Portrait de Skygge

Skygge, inspiration accelerator

Ben­oit Car­ré was invited to Trempo as part of Slash to extol the vir­tues of arti­fi­cial intelligence.
Along­side the musi­cian, the eight artists of this European train­ing pro­gram dis­covered how the tech­no­logy could help cre­at­ors in terms of inspir­a­tion and com­pos­i­tion. Under the monik­er Skygge, he remains one of the pion­eers in this field – so much so that pres­ti­gi­ous artists such as Stro­mae or The Pirou­ettes are rush­ing to col­lab­or­ate with him.

No one ever knows what to expect before meet­ing Skygge. All they do know is that he’s one of the apostles of “arti­fi­cial intel­li­gence applied to music”, and that he works with Spotify’s CTRL-labs. When he walked into Trempo’s offices on that frosty Janu­ary 18th, the man did not fit the ste­reo­type of a mad sci­ent­ist who escaped from some under­ground work­shop. The 50-year-old, with his salt-and-pep­per hair (well, mostly salt), imme­di­ately cor­rec­ted us: no, he is not a research­er, but a musi­cian. He had attained suc­cess with his former group Lilicub and their hit Voy­age en Italie that any­one over 40 has heard. “I star­ted mak­ing music with a rel­ic: the Com­modore 64. I also wrote a lot for oth­er people: Françoise Hardy, Imany, Michel Sar­dou, Johnny Hally­day… Par­al­lel to my career as a song­writer, I star­ted to spend time at the Sony CSL Lab, where eight research­ers were design­ing tools based on AI. They liked the way I was com­pos­ing and wanted my feed­back. I espe­cially like the har­mon­ic sur­prises.” The Flow-Machines pro­ject led by François Pachet and his team of research­ers is now hos­ted by Spo­ti­fy with the goal of mod­el­ing and repro­du­cing music­al styles. “For three years, I par­ti­cip­ated in the devel­op­ment of this tool until I was com­pletely immersed in it.”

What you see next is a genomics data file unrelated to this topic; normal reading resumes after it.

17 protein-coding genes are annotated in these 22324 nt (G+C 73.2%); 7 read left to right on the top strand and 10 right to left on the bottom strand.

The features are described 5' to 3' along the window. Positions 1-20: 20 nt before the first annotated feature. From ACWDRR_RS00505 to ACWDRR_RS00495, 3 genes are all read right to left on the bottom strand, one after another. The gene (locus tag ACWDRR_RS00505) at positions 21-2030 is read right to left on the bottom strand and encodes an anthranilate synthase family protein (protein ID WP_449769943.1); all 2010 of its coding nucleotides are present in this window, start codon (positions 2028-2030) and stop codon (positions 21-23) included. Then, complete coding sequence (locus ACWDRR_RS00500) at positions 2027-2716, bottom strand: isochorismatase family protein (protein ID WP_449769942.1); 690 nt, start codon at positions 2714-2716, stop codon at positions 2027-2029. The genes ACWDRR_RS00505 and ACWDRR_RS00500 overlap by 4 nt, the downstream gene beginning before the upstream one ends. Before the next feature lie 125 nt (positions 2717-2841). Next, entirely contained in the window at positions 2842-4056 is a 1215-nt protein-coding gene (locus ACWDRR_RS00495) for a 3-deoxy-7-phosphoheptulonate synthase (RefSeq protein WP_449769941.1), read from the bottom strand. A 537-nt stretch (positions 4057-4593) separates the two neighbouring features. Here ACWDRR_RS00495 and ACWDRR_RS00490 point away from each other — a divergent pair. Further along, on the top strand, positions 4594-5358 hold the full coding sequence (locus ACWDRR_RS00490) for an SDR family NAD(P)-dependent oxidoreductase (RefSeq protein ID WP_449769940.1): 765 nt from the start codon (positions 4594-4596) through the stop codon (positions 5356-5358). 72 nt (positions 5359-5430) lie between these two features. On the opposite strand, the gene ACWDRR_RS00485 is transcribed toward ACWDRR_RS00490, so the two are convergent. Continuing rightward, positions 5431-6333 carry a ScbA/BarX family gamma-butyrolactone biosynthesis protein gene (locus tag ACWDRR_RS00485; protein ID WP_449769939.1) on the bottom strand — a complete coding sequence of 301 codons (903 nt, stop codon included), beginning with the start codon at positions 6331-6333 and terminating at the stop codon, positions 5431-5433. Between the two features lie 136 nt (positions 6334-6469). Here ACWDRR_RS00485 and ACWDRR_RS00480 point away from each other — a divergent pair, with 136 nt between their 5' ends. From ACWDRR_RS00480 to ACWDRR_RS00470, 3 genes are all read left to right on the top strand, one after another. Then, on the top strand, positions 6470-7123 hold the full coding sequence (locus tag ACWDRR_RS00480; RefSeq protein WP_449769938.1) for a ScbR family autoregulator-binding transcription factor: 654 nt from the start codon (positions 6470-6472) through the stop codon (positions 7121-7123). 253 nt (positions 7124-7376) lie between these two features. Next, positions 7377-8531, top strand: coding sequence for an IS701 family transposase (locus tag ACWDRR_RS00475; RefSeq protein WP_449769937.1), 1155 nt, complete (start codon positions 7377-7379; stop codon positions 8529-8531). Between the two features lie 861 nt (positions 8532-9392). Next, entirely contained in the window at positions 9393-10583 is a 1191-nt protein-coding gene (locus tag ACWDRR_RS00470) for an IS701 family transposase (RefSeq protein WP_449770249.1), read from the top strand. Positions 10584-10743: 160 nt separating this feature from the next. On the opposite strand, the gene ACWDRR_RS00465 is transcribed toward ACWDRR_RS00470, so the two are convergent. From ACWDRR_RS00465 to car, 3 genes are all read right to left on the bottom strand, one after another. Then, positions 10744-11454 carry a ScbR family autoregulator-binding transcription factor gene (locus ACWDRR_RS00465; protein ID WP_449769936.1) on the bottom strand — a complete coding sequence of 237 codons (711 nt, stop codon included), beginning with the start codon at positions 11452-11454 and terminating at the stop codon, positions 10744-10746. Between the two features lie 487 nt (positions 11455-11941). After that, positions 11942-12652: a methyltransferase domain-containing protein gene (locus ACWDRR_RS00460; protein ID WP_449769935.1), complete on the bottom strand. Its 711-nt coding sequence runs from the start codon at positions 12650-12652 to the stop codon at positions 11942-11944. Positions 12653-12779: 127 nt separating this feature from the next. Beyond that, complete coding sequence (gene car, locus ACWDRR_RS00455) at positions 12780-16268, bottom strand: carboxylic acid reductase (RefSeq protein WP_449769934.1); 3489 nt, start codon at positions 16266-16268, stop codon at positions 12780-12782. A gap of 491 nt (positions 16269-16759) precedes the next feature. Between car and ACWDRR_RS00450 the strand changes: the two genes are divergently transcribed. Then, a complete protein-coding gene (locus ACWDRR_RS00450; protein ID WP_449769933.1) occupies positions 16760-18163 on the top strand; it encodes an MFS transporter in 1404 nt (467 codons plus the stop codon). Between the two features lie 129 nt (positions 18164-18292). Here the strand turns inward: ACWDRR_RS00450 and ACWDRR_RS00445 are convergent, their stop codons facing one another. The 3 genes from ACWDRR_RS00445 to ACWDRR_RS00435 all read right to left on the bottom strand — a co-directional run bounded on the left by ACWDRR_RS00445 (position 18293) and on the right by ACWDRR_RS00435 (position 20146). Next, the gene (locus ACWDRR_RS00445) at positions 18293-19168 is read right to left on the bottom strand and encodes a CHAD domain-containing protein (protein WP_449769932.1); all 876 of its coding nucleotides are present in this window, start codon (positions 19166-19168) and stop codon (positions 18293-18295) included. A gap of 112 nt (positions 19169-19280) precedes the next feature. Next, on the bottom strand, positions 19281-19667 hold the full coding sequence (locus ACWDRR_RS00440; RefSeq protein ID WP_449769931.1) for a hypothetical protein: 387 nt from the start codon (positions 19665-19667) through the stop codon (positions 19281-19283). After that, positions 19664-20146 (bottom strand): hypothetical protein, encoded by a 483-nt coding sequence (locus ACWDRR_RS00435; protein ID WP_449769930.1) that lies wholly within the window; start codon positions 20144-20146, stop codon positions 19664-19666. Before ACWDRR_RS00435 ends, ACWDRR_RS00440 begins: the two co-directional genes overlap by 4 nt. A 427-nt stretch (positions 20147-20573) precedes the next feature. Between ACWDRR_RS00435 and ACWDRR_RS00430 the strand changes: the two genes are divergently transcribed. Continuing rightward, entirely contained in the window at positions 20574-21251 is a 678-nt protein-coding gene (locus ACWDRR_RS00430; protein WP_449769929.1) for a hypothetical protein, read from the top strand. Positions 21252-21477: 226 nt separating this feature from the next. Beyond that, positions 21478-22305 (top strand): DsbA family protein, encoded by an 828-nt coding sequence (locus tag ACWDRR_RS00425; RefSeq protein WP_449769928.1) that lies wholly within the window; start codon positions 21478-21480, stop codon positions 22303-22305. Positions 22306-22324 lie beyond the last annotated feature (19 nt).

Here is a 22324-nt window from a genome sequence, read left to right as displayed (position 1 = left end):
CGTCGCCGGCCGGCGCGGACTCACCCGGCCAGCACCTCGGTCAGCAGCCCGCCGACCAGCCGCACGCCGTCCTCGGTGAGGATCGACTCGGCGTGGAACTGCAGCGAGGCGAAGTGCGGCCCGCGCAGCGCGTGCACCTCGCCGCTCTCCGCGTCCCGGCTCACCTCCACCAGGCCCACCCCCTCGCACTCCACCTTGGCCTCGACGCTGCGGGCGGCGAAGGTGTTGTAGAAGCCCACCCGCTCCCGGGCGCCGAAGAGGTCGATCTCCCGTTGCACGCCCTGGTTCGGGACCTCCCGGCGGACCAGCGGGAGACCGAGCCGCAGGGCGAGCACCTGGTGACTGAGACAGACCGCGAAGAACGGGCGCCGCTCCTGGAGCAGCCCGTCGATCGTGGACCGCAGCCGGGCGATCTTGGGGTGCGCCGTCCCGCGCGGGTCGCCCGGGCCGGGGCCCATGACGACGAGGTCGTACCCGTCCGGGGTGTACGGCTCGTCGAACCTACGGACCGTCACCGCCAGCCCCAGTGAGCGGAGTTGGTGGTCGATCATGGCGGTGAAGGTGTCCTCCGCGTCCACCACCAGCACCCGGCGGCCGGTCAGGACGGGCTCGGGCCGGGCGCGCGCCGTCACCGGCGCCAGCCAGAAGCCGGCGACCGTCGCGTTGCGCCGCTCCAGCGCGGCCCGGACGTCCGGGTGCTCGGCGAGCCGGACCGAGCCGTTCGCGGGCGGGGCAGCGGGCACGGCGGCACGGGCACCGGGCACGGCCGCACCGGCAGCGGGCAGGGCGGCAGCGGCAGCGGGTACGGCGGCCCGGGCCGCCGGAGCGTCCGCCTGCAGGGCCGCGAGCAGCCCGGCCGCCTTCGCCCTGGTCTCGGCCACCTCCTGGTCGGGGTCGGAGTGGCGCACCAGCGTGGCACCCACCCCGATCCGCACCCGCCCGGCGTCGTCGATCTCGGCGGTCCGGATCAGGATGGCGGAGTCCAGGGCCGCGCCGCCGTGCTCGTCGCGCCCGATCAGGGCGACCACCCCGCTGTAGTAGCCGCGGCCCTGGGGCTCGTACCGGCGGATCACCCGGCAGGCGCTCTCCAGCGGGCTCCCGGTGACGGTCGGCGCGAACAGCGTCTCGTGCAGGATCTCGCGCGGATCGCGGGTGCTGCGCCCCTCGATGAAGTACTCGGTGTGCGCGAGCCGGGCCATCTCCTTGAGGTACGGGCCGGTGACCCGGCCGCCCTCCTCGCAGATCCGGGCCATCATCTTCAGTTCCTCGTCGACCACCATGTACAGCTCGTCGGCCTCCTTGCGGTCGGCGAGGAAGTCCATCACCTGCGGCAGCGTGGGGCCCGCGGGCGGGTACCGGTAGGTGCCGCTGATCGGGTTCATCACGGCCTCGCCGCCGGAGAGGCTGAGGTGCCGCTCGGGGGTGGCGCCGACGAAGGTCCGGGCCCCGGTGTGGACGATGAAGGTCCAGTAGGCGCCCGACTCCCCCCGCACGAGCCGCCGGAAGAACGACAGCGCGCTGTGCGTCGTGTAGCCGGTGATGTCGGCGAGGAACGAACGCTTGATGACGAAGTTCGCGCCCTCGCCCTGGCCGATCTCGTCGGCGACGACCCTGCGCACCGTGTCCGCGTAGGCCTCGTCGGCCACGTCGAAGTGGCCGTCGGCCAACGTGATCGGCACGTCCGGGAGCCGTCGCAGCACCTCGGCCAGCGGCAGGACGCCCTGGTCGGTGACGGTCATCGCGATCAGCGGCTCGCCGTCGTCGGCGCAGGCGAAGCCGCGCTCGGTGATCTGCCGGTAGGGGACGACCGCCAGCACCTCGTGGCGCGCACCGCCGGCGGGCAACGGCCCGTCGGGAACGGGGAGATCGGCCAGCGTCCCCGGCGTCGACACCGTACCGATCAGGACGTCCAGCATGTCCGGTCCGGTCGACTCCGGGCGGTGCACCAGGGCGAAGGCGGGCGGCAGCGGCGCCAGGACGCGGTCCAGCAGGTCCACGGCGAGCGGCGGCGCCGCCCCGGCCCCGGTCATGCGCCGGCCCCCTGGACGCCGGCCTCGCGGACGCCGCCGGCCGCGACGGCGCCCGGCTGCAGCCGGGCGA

“You take your musical fantasies and the machine offers suggestions”